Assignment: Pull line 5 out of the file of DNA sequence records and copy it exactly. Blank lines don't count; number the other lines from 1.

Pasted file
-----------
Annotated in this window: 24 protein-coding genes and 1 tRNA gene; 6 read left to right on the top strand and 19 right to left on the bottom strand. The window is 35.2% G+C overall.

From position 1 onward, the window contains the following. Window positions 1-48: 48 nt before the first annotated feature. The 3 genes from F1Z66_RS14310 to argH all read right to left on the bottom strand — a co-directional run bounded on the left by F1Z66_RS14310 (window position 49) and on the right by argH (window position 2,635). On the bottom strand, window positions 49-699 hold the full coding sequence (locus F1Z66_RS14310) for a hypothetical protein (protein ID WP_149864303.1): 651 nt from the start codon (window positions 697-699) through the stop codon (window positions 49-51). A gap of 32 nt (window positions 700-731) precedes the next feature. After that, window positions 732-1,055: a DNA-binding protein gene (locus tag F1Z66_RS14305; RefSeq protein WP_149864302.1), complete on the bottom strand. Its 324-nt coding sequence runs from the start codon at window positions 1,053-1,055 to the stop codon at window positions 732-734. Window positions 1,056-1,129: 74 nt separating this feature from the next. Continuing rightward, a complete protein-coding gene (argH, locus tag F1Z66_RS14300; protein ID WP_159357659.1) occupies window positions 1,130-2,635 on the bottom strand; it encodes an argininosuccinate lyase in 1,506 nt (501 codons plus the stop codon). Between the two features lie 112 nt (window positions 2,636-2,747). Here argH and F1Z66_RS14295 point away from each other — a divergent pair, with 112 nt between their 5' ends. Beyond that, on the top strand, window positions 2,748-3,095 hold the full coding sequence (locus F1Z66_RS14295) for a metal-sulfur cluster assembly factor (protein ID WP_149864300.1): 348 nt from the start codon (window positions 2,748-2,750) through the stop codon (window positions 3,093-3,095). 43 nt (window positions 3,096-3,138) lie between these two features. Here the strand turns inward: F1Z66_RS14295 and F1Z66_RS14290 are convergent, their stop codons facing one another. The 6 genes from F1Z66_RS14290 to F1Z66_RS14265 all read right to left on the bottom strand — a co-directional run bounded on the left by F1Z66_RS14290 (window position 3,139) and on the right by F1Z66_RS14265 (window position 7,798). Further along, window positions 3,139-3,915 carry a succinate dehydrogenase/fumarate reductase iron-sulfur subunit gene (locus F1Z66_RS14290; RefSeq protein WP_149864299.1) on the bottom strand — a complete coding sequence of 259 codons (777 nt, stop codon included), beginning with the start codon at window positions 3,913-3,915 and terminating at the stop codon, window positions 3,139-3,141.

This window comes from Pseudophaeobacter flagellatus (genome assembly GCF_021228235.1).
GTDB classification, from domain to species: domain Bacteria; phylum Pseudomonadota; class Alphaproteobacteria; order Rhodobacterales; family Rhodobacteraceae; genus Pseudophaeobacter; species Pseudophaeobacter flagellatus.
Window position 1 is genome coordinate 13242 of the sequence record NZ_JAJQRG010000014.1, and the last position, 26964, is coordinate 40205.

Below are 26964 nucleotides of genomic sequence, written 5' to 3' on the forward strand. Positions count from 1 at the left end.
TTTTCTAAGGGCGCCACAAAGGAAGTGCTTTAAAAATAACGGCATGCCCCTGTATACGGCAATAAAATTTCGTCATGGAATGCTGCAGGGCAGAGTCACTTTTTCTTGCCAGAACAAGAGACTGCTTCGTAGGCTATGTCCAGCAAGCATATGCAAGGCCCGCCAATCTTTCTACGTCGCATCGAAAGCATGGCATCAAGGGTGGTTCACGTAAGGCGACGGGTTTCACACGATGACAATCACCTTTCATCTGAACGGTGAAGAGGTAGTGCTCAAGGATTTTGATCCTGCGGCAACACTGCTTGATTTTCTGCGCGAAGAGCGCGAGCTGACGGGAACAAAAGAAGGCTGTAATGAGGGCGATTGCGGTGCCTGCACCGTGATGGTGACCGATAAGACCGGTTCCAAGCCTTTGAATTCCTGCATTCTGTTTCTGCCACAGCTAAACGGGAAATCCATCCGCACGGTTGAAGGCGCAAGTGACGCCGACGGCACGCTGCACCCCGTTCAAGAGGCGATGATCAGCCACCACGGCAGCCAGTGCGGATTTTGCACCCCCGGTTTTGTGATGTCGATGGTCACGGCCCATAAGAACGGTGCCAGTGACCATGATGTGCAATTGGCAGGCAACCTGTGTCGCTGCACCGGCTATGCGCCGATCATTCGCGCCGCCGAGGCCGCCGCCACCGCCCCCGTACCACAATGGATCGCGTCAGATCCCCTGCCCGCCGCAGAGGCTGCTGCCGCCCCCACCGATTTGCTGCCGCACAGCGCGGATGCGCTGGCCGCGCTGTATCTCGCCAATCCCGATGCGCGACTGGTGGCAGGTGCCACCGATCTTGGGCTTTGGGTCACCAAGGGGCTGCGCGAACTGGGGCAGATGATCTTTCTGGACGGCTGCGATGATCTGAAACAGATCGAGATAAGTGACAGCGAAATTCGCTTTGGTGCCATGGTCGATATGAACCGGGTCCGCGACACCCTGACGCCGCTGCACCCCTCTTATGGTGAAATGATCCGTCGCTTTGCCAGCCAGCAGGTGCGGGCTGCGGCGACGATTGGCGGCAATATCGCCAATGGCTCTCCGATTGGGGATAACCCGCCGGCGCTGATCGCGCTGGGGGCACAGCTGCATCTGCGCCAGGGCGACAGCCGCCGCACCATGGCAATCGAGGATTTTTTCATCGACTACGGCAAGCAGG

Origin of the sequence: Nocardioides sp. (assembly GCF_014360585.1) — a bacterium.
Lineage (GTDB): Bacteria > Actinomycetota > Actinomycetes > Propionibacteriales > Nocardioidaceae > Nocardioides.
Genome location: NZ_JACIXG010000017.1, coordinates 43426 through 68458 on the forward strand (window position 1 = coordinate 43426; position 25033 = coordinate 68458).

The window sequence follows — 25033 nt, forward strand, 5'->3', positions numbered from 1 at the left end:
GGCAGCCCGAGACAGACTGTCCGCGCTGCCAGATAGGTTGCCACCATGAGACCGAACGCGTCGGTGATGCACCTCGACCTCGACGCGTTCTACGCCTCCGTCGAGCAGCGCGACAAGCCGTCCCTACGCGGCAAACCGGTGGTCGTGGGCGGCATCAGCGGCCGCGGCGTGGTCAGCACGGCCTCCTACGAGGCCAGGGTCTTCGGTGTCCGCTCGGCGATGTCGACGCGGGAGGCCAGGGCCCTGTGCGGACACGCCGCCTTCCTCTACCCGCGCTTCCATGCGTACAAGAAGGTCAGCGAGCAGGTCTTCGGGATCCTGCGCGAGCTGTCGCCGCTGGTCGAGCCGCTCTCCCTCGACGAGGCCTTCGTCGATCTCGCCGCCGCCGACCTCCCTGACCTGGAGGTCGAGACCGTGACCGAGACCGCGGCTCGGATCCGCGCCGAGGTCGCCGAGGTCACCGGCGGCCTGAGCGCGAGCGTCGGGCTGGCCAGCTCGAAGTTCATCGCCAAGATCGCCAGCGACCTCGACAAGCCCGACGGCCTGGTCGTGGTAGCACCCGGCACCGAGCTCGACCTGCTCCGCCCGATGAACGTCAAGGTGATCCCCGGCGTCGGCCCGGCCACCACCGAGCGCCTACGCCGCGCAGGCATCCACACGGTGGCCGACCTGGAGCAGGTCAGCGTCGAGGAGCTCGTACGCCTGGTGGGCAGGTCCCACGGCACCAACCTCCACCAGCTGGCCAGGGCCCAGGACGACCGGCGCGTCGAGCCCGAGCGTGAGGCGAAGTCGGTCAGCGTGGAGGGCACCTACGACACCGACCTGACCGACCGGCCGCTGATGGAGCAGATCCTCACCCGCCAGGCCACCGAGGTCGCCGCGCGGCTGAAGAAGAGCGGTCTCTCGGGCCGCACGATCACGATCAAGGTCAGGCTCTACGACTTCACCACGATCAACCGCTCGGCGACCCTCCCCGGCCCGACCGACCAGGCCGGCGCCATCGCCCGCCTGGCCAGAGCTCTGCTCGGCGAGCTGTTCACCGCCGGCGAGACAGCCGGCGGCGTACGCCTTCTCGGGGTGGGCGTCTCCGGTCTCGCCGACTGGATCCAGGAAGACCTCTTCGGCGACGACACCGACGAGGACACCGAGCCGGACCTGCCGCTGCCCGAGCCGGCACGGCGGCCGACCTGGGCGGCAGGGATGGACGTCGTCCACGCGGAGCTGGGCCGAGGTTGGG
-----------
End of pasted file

Window position 1 is genome coordinate 13242 of the sequence record NZ_JAJQRG010000014.1, and the last position, 26964, is coordinate 40205.